4 Times You Don’t Need a Probate After a Loved One’s Death in Oklahoma
By Solid Serenity Legal Solutions
When we lose a loved one, we have a flurry of emotions. Shock, confusion, anger, and sadness can overwhelm us. The overwhelm can make it difficult to know what to do, when, or how.
If you recently lost a loved one, you will need to decide if you have to go through the Court process of probate. Probate transfers a Decedent’s assets to their heirs.
Here are 4 times you don’t need a probate after a loved one’s death in Oklahoma.
(1) When All Assets Are Owned Jointly with A Surviving Owner
Many assets can be owned by more than one person as joint tenants with right of survivorship. That includes bank accounts, automobiles, and even real property.
If the property owned by the Decedent is held jointly with rights of survivorship, the property will pass to the surviving owner entirely. Be careful to check your ownership documents if you think you own all your property jointly with your spouse. Many probates have been started over real estate that was owned “jointly” but didn’t have the “with right of survivorship” language.
Do me a favor right now and check your property deeds to make sure this language is in there. If it’s not, book an appointment with us to fix it before it becomes a bigger problem.
(2) When All Assets Are Owned By a Trust
One estate planning tool used often to avoid probate is a Trust. A Trust avoids the probate process because all of the assets titled into the Trust are owned by the Trust at the owner’s death. So, there is no need for the Court process of probate to transfer the assets.
The exception to the rule is when an asset is missed and not properly titled into the Trust. If you have a trust, take a moment now to make sure all of your real estate, bank accounts, and other property you want to pass through the Trust are properly titled into the Trust. Call us with any questions.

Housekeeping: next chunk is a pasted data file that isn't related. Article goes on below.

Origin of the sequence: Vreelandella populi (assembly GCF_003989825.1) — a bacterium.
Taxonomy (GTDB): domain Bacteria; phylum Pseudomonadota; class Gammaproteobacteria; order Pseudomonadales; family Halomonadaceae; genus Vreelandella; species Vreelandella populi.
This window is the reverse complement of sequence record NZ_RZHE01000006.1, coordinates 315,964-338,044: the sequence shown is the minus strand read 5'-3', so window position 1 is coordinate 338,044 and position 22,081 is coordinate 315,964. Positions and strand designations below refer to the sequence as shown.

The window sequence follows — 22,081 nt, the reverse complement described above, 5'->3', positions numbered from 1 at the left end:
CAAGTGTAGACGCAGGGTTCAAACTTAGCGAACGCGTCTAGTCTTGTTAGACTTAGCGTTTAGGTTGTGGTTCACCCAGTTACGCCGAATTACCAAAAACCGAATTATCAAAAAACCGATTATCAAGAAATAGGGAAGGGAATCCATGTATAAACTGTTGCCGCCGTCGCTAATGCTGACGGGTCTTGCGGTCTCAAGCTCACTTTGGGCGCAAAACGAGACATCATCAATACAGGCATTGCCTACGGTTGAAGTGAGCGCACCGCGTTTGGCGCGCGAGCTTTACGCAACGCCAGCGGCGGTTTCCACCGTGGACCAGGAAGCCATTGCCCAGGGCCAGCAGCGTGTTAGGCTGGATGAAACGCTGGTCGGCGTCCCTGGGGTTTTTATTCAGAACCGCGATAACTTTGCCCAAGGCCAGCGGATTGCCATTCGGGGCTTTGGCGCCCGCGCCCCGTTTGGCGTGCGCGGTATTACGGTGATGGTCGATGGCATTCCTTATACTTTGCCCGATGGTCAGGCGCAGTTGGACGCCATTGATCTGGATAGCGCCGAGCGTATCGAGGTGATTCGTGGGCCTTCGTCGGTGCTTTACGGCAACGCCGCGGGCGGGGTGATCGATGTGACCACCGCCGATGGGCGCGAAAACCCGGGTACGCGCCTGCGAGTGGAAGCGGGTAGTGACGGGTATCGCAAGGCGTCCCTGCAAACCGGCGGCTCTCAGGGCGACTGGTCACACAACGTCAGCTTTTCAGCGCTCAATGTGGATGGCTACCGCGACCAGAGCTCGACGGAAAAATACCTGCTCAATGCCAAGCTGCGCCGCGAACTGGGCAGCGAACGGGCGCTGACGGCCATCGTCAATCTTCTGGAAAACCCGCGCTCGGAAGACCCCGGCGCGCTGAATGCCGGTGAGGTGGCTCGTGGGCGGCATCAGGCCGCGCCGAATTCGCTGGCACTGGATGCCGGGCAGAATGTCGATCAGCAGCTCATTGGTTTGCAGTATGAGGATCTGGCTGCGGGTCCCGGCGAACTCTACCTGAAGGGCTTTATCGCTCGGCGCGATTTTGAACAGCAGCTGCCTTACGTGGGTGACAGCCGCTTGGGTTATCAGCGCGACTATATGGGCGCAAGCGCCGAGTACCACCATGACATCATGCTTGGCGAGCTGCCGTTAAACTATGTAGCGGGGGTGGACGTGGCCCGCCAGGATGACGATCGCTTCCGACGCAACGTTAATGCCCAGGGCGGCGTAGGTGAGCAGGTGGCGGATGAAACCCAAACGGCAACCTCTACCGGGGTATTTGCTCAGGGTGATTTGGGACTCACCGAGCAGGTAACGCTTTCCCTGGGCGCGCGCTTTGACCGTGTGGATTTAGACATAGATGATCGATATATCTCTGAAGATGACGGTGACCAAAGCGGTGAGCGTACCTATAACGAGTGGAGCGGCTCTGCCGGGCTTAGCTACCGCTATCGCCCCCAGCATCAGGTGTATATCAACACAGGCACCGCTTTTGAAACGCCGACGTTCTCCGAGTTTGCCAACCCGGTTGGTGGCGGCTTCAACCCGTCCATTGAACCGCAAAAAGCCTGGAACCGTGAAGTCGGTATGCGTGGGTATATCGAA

(3) When Beneficiaries Are Named
When you set up retirement accounts and life insurance, they often ask you to name beneficiaries for the accounts. In Oklahoma, you can also name Payable on Death beneficiaries to your bank accounts through each individual bank’s process. You can also name beneficiaries for your real property with a Transfer on Death Deed.
When the Decedent had beneficiaries on their accounts, the beneficiaries should be able to access the accounts with a death certificate. If there is a Transfer on Death Deed on file, you have a limited amount of time to file an affidavit to claim your interest before the real property reverts back to an estate that must be probated.
If the beneficiaries are no longer living, the property will go through probate. So, please make sure to keep your beneficiaries updated.
(4) When the Property is Personal Property With a Value Less Than $50,000
If real estate is not owned jointly with right of survivorship, or has a Transfer on Death Deed on file, it will usually have to go through probate regardless of value. But, personal property is different.
Under Oklahoma law, personal property with a value less than $50,000 can be transferred using an Affidavit of Tangible Personal Property and providing the Affidavit to the company holding the property. Personal property includes bank accounts, debts owed to the Decedent, and most anything else that is not real estate.
There is an exception to this rule for property held by the State Treasurer in unclaimed property. The Treasurer has a specific rule that requires probate to recover claims for a Decedent that are valued over $12,000.
If you recently lost a loved one and need help deciding if you need a probate, book an appointment online with us today.
We can also help you implement your own plan using these 4 tools so a loved one won’t have to probate your estate after your death.